Member phase an audit factor

SMSF auditors pension phase accumulation phase asset valuations

Auditors need to consider the differing consequences asset valuations can have on members in accumulation phase versus those in pension phase.

Auditors should discern between SMSFs in accumulation phase and those funds in pension phase when assessing asset valuations due to different consequences applicable to each situation, a specialist practitioner has said.

“Do I distinguish between accumulation funds and pension funds? Of course, because when we talk about risk assessment and risk management 101, when we’re assessing risk [we have to] consider the likelihood of the issue occurring and the magnitude or the consequences,” ARC Super director Ashley Course told delegates at The Auditors Institute SMSF Auditors Day 2024 held recently in Sydney.

Course argued the merits of this approach with two examples illustrating how the magnitude of the flow-on effects of an inaccurate asset valuation is significantly more serious for members of a fund that is entirely in pension phase.

“If you’ve got a [couple in their 40s] and the assets [of the fund are valued] at $1 million when they are really $1.5 million, then you have a breach of [Superannuation industry (Supervision) (SIS) Regulation] 8.02B potentially [that requires all assets in the SMSF be valued at market value] and not much more,” he noted.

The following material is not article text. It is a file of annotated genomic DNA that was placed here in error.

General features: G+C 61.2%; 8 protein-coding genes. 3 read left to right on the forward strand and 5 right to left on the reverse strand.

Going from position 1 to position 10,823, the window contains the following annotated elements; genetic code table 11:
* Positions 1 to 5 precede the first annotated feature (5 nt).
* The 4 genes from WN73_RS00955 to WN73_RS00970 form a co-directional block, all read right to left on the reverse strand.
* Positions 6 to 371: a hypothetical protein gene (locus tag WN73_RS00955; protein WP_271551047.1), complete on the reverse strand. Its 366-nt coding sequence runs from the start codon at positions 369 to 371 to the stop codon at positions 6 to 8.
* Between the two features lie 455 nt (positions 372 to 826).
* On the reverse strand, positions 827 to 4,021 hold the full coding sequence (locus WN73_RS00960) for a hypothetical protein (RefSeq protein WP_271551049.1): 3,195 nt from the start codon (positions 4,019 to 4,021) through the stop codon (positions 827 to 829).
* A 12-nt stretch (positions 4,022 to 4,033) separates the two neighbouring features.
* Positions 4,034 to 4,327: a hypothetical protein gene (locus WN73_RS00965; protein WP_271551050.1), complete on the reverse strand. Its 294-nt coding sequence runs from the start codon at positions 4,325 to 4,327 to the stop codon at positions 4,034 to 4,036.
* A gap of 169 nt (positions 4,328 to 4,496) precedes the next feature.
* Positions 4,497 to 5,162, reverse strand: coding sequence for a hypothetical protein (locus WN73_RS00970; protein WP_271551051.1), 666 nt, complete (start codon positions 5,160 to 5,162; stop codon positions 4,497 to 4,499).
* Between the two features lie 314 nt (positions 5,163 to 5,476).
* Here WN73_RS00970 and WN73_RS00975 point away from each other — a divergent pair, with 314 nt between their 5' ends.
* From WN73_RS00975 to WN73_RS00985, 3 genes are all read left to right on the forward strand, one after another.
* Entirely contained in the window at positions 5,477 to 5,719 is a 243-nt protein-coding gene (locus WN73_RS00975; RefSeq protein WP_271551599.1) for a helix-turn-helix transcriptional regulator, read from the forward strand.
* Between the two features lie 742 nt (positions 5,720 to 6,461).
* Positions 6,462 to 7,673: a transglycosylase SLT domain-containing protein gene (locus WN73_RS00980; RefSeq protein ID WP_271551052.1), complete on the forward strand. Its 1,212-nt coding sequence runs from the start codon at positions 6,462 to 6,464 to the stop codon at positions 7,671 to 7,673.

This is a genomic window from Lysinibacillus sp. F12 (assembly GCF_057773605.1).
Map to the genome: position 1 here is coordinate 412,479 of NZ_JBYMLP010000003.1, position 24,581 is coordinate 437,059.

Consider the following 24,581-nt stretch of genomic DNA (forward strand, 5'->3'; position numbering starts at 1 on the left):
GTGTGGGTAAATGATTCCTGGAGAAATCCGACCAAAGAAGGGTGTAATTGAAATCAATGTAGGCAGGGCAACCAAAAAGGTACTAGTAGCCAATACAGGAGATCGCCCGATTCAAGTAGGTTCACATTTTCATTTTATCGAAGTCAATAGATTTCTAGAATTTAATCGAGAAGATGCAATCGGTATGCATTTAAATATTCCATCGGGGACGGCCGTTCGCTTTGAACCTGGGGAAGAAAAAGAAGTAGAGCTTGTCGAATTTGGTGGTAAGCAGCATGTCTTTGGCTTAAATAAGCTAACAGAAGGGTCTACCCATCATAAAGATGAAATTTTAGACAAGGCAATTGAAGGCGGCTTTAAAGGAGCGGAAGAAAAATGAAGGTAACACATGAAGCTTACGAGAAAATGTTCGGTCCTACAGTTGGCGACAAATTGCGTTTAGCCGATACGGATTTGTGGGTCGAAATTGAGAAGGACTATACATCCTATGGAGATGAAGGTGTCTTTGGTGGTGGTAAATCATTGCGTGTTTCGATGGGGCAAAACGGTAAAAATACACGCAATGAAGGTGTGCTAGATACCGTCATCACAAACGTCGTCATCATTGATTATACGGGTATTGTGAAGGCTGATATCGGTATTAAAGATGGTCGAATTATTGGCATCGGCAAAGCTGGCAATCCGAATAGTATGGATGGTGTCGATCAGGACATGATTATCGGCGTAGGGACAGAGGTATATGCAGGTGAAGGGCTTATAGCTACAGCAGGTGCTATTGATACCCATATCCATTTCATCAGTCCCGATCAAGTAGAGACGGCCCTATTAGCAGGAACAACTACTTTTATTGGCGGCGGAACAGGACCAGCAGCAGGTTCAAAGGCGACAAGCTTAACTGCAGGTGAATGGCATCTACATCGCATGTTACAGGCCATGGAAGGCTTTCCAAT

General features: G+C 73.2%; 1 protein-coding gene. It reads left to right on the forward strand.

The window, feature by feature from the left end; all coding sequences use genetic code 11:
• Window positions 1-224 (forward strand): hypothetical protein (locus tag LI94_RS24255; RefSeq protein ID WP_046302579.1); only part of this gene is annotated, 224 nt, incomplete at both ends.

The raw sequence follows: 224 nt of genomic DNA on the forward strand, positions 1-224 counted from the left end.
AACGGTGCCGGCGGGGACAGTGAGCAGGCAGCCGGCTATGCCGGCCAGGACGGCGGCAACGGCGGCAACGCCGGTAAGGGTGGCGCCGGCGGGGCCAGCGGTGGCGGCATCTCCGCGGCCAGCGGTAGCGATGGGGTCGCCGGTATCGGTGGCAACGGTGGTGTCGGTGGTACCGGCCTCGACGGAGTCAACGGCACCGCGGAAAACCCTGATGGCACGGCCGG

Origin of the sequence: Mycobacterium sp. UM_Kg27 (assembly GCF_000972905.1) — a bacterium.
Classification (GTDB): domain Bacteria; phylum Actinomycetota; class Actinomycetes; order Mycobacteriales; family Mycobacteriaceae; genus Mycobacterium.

“But if [the clients] are in pension mode, then we have other issues. [For example, if a fund had a property valued at] $1.2 million when [it should have been] $3.6 million, if they’re [making drawdowns of] 5 per cent on $1.2 million, but they really should be paying 5 per cent of $3.6 million, now we have a tax problem and a [SIS Regulation] 1.06 (9A) problem.

“So the magnitude of that issue has been enhanced.”

According to Course, asset valuations are not the only element on which auditors need to pay particular attention.

“I also [take note] if the fund is leasing a property to related parties because now if something is wrong, you’ve got a sole purpose issue, a [SIS Act section] 65 issue possibly, a [SIS Act section] 109 issue [and] an in-house asset issue,” he said.

“[In the example used], if that $1.2 million property was leased to a related business for a [return of] 5 per cent, when it should have been leased to that related business at 5 per cent of $3.6 million potentially … [that throws up] all sorts of additional issues to consider.”

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